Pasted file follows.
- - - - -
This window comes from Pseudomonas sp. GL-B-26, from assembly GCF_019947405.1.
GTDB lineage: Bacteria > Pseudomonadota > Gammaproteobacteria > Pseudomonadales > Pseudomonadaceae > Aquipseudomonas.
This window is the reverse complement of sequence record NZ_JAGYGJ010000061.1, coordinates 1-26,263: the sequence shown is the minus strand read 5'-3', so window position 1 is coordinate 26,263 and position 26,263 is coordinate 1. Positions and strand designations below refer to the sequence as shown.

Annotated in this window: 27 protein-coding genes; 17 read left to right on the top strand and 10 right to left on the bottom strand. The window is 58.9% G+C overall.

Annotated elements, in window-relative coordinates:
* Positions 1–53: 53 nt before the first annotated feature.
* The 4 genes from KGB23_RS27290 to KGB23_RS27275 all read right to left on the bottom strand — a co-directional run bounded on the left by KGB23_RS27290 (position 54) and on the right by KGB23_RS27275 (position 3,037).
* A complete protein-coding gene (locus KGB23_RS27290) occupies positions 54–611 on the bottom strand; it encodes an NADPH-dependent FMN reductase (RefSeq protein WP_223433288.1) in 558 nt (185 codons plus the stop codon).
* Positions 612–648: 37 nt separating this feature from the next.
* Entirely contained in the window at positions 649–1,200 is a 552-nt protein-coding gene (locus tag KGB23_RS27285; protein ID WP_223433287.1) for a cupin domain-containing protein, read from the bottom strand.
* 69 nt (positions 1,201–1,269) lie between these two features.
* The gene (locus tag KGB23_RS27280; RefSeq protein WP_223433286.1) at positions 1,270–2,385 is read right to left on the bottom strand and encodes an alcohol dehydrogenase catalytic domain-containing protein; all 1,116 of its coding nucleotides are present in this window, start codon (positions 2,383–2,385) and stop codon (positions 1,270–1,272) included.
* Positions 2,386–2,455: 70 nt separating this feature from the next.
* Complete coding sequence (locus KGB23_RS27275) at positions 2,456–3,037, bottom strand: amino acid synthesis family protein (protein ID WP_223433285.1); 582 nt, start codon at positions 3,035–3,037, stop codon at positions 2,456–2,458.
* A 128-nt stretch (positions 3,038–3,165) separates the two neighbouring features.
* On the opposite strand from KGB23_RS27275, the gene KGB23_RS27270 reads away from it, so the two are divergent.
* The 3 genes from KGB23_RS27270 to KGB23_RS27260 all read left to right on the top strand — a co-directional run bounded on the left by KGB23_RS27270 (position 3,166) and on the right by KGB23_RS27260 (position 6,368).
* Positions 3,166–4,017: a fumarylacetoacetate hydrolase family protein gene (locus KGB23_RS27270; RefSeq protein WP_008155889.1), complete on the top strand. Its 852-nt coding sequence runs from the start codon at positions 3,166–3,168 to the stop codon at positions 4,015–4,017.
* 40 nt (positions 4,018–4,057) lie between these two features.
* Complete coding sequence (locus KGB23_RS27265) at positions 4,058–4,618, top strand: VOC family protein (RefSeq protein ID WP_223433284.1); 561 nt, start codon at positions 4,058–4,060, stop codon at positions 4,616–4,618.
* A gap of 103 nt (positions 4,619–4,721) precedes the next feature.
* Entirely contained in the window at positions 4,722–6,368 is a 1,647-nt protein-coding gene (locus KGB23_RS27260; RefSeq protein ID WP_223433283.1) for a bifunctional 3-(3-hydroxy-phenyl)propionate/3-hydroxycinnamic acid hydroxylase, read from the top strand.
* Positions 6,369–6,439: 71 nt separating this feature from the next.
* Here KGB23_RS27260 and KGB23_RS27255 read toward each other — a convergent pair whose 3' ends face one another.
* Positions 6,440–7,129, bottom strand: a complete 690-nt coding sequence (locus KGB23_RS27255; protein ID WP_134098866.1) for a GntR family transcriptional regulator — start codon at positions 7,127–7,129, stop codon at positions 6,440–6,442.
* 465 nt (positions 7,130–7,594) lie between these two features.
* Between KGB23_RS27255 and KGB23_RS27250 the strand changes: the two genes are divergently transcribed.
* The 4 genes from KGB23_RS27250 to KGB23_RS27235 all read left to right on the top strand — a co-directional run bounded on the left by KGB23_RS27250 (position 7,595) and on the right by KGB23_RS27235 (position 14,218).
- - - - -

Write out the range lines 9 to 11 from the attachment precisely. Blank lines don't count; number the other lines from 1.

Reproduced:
* Positions 612–648: 37 nt separating this feature from the next.
* Entirely contained in the window at positions 649–1,200 is a 552-nt protein-coding gene (locus tag KGB23_RS27285; protein ID WP_223433287.1) for a cupin domain-containing protein, read from the bottom strand.
* 69 nt (positions 1,201–1,269) lie between these two features.